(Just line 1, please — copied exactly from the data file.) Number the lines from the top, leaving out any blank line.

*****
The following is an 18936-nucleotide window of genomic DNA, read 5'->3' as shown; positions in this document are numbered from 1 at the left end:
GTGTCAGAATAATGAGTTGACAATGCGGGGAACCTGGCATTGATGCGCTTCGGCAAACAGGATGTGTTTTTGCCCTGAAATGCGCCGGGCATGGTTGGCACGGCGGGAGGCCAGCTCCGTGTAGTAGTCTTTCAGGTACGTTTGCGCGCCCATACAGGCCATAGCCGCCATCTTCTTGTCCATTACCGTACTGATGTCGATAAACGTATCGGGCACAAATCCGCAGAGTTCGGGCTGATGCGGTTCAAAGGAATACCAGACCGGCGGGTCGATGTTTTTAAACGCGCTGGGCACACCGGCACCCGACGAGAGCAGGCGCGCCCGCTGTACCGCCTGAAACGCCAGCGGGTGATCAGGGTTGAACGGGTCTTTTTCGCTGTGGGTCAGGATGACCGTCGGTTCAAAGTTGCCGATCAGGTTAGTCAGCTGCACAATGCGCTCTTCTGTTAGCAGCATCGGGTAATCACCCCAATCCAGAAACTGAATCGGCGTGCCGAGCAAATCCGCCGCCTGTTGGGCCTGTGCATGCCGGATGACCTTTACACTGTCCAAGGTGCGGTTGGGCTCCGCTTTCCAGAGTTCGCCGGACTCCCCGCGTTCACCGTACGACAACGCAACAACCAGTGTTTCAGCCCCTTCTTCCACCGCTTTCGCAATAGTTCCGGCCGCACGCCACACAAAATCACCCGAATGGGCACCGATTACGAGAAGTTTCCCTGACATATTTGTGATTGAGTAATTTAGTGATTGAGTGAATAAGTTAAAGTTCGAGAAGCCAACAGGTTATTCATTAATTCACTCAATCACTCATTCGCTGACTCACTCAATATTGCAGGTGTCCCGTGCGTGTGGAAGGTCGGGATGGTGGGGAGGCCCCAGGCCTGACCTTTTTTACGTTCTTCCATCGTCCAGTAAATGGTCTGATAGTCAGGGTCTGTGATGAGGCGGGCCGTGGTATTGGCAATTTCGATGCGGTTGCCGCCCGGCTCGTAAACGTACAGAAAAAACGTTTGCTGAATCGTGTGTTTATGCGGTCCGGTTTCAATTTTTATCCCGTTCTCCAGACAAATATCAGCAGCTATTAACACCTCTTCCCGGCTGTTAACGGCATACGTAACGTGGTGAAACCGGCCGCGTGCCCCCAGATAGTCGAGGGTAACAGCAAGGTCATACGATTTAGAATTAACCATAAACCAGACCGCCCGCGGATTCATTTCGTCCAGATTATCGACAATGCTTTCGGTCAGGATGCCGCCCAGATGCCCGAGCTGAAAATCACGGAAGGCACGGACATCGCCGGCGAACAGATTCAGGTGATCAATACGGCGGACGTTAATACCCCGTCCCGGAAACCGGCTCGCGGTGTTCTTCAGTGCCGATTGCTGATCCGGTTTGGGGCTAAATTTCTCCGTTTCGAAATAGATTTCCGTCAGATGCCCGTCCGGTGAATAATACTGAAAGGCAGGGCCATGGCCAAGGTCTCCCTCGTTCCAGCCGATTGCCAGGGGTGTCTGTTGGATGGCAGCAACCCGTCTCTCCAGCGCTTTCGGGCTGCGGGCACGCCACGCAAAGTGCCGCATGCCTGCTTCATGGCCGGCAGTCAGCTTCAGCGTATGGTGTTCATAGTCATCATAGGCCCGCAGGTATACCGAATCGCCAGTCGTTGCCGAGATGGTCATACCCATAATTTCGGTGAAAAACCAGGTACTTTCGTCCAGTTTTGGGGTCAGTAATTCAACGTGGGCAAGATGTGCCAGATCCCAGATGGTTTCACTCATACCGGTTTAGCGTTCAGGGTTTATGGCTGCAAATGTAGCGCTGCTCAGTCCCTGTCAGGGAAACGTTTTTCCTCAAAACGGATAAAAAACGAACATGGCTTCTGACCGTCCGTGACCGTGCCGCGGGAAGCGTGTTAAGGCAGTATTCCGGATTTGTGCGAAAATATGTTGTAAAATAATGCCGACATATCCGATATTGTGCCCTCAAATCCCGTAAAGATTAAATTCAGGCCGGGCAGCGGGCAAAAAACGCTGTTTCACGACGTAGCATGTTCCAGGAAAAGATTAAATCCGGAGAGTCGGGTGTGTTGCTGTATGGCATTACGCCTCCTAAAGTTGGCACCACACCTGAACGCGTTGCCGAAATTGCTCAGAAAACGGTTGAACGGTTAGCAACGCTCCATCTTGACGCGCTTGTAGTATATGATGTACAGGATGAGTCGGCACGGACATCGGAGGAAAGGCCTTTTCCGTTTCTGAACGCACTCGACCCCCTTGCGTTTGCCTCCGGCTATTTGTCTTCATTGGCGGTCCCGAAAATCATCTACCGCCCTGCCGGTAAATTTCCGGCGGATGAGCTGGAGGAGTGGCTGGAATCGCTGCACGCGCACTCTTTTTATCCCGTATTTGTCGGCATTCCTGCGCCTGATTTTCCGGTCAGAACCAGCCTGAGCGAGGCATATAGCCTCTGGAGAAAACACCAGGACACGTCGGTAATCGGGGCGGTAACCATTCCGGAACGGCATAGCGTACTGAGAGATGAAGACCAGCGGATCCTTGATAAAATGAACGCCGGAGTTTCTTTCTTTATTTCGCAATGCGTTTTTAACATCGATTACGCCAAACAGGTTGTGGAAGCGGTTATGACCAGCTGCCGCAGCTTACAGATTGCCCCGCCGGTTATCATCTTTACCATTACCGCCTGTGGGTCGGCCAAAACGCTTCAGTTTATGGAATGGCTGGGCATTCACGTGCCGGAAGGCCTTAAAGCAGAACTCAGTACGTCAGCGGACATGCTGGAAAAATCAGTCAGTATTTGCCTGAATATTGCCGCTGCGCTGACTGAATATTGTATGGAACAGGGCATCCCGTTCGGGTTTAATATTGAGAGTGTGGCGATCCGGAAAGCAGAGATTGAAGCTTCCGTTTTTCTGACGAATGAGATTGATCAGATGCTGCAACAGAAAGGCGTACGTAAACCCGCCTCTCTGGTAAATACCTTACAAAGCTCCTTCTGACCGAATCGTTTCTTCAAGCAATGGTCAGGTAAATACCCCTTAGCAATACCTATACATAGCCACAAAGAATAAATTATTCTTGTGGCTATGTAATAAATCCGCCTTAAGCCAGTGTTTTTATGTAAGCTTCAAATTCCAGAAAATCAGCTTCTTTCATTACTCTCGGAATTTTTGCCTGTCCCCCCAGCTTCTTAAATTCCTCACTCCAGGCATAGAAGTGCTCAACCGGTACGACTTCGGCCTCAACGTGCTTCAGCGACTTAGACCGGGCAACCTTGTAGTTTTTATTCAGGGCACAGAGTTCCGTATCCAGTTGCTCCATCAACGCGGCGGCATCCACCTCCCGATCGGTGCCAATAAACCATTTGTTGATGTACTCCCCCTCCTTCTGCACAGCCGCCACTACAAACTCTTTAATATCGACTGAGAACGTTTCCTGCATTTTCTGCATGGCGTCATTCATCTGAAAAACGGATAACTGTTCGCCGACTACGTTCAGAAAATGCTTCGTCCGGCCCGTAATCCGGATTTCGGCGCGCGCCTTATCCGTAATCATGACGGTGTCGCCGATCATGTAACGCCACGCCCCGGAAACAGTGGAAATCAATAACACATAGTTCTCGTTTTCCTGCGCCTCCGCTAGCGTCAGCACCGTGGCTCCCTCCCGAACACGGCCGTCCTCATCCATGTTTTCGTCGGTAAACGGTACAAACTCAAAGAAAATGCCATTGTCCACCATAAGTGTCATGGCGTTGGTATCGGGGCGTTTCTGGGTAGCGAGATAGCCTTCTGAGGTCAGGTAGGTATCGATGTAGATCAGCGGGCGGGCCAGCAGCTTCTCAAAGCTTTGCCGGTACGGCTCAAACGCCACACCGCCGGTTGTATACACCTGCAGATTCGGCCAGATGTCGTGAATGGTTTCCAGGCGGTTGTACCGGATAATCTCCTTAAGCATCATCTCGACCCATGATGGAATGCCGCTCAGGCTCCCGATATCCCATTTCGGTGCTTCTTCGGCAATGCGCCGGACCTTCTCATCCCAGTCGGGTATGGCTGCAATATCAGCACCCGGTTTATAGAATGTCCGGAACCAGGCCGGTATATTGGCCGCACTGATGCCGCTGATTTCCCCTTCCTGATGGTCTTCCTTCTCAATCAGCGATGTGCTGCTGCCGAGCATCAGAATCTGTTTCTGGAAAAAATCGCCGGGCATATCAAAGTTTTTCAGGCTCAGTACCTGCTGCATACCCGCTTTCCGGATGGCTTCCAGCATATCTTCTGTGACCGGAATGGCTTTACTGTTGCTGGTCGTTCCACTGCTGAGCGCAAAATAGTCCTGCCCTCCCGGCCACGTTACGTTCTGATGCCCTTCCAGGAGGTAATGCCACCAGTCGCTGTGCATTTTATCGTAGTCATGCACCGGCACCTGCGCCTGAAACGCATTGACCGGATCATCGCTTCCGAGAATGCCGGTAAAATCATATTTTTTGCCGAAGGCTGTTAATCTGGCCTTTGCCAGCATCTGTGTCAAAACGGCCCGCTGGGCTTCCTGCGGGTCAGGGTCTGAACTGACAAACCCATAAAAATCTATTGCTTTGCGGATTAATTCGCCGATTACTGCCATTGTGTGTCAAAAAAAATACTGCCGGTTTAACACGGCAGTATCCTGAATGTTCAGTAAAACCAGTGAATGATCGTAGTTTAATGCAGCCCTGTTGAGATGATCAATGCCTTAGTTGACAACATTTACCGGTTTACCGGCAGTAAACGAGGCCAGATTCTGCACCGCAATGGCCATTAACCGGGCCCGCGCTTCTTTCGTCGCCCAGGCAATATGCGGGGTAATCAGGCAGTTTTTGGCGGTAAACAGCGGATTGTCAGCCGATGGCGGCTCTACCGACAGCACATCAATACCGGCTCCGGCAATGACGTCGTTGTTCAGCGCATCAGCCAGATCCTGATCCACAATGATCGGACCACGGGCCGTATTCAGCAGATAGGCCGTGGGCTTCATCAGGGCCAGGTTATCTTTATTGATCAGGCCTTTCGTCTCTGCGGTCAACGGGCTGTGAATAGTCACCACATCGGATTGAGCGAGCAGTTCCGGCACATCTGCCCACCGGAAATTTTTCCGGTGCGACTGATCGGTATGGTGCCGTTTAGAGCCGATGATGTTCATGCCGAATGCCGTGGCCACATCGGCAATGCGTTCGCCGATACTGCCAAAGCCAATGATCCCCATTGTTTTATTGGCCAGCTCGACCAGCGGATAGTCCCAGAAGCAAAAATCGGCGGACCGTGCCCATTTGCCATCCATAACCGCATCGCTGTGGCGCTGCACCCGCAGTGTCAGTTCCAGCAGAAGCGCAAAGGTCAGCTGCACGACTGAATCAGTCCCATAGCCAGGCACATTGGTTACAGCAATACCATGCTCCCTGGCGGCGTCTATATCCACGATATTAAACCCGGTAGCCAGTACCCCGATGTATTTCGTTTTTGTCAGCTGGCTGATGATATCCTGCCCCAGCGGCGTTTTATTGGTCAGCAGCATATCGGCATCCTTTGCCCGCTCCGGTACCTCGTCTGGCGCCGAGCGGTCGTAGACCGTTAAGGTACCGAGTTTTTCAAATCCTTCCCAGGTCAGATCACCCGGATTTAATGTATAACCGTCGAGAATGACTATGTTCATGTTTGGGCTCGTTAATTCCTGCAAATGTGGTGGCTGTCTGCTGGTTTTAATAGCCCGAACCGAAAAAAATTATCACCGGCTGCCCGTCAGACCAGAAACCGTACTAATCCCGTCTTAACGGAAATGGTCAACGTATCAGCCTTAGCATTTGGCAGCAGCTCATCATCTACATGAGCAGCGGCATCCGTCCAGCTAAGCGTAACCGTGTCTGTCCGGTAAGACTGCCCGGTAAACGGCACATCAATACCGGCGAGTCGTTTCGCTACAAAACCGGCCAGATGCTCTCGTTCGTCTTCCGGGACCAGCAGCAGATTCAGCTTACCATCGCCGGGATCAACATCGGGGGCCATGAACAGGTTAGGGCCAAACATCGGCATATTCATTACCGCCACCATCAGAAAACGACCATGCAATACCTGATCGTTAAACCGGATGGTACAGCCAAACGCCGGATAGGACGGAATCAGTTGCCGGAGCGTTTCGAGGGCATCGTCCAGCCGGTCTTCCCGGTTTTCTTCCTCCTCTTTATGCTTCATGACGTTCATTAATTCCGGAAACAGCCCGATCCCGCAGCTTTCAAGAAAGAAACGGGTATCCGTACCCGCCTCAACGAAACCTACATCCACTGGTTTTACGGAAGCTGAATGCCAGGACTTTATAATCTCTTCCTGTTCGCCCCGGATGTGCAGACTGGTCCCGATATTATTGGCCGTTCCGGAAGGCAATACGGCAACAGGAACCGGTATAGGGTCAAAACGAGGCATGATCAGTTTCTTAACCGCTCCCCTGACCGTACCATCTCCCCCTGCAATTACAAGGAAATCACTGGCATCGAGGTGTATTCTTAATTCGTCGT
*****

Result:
The following is an 18936-nucleotide window of genomic DNA, read 5'->3' as shown; positions in this document are numbered from 1 at the left end: